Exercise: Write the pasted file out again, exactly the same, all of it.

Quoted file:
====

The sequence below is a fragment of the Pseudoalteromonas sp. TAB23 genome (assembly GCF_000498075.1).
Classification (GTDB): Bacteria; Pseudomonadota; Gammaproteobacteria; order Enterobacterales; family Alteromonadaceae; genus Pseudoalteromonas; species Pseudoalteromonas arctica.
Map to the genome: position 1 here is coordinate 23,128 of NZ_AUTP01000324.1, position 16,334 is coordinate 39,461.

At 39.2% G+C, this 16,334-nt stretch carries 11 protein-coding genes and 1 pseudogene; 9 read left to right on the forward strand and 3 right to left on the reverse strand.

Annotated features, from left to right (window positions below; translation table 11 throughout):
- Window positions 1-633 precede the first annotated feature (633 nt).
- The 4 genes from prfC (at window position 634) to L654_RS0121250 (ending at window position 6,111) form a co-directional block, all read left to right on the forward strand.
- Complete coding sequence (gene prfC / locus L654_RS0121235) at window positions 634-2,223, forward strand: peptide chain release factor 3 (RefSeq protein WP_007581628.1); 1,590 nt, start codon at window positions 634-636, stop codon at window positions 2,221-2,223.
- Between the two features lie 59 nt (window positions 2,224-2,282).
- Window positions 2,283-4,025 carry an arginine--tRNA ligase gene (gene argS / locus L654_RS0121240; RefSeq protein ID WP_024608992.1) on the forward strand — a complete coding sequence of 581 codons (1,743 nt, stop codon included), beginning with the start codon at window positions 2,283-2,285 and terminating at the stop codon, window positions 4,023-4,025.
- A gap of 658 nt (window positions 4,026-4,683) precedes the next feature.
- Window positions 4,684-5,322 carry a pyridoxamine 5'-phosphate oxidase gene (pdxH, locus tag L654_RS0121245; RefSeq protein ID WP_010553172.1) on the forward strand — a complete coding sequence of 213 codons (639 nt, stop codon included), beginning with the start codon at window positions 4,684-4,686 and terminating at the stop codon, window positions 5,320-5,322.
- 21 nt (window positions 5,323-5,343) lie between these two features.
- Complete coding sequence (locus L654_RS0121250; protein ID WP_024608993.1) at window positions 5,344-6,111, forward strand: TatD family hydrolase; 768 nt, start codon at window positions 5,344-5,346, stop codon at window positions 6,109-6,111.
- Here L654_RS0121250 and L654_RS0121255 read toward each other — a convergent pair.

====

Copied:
The sequence below is a fragment of the Pseudoalteromonas sp. TAB23 genome (assembly GCF_000498075.1).
Classification (GTDB): Bacteria; Pseudomonadota; Gammaproteobacteria; order Enterobacterales; family Alteromonadaceae; genus Pseudoalteromonas; species Pseudoalteromonas arctica.
Map to the genome: position 1 here is coordinate 23,128 of NZ_AUTP01000324.1, position 16,334 is coordinate 39,461.

At 39.2% G+C, this 16,334-nt stretch carries 11 protein-coding genes and 1 pseudogene; 9 read left to right on the forward strand and 3 right to left on the reverse strand.

Annotated features, from left to right (window positions below; translation table 11 throughout):
- Window positions 1-633 precede the first annotated feature (633 nt).
- The 4 genes from prfC (at window position 634) to L654_RS0121250 (ending at window position 6,111) form a co-directional block, all read left to right on the forward strand.
- Complete coding sequence (gene prfC / locus L654_RS0121235) at window positions 634-2,223, forward strand: peptide chain release factor 3 (RefSeq protein WP_007581628.1); 1,590 nt, start codon at window positions 634-636, stop codon at window positions 2,221-2,223.
- Between the two features lie 59 nt (window positions 2,224-2,282).
- Window positions 2,283-4,025 carry an arginine--tRNA ligase gene (gene argS / locus L654_RS0121240; RefSeq protein ID WP_024608992.1) on the forward strand — a complete coding sequence of 581 codons (1,743 nt, stop codon included), beginning with the start codon at window positions 2,283-2,285 and terminating at the stop codon, window positions 4,023-4,025.
- A gap of 658 nt (window positions 4,026-4,683) precedes the next feature.
- Window positions 4,684-5,322 carry a pyridoxamine 5'-phosphate oxidase gene (pdxH, locus tag L654_RS0121245; RefSeq protein ID WP_010553172.1) on the forward strand — a complete coding sequence of 213 codons (639 nt, stop codon included), beginning with the start codon at window positions 4,684-4,686 and terminating at the stop codon, window positions 5,320-5,322.
- 21 nt (window positions 5,323-5,343) lie between these two features.
- Complete coding sequence (locus L654_RS0121250; protein ID WP_024608993.1) at window positions 5,344-6,111, forward strand: TatD family hydrolase; 768 nt, start codon at window positions 5,344-5,346, stop codon at window positions 6,109-6,111.
- Here L654_RS0121250 and L654_RS0121255 read toward each other — a convergent pair.